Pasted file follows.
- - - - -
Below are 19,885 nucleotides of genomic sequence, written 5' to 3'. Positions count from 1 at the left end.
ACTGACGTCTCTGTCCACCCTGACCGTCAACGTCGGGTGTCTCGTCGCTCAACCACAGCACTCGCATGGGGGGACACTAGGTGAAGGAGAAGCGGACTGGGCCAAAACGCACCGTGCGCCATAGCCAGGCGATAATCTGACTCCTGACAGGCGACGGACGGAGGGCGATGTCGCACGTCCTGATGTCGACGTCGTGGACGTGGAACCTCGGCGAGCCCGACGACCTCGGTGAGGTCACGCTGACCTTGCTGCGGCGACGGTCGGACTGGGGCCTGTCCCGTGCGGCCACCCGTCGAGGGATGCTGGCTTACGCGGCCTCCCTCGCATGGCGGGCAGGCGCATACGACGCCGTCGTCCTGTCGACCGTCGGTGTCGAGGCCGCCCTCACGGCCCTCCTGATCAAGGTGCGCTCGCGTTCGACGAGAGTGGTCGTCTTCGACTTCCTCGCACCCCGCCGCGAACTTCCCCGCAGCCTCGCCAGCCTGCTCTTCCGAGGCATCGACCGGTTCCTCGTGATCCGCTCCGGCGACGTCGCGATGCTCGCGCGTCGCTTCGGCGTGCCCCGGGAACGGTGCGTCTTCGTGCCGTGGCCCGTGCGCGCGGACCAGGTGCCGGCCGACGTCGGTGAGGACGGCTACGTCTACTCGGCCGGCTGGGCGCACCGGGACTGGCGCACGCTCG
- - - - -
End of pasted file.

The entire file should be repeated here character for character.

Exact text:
Below are 19,885 nucleotides of genomic sequence, written 5' to 3'. Positions count from 1 at the left end.
ACTGACGTCTCTGTCCACCCTGACCGTCAACGTCGGGTGTCTCGTCGCTCAACCACAGCACTCGCATGGGGGGACACTAGGTGAAGGAGAAGCGGACTGGGCCAAAACGCACCGTGCGCCATAGCCAGGCGATAATCTGACTCCTGACAGGCGACGGACGGAGGGCGATGTCGCACGTCCTGATGTCGACGTCGTGGACGTGGAACCTCGGCGAGCCCGACGACCTCGGTGAGGTCACGCTGACCTTGCTGCGGCGACGGTCGGACTGGGGCCTGTCCCGTGCGGCCACCCGTCGAGGGATGCTGGCTTACGCGGCCTCCCTCGCATGGCGGGCAGGCGCATACGACGCCGTCGTCCTGTCGACCGTCGGTGTCGAGGCCGCCCTCACGGCCCTCCTGATCAAGGTGCGCTCGCGTTCGACGAGAGTGGTCGTCTTCGACTTCCTCGCACCCCGCCGCGAACTTCCCCGCAGCCTCGCCAGCCTGCTCTTCCGAGGCATCGACCGGTTCCTCGTGATCCGCTCCGGCGACGTCGCGATGCTCGCGCGTCGCTTCGGCGTGCCCCGGGAACGGTGCGTCTTCGTGCCGTGGCCCGTGCGCGCGGACCAGGTGCCGGCCGACGTCGGTGAGGACGGCTACGTCTACTCGGCCGGCTGGGCGCACCGGGACTGGCGCACGCTCG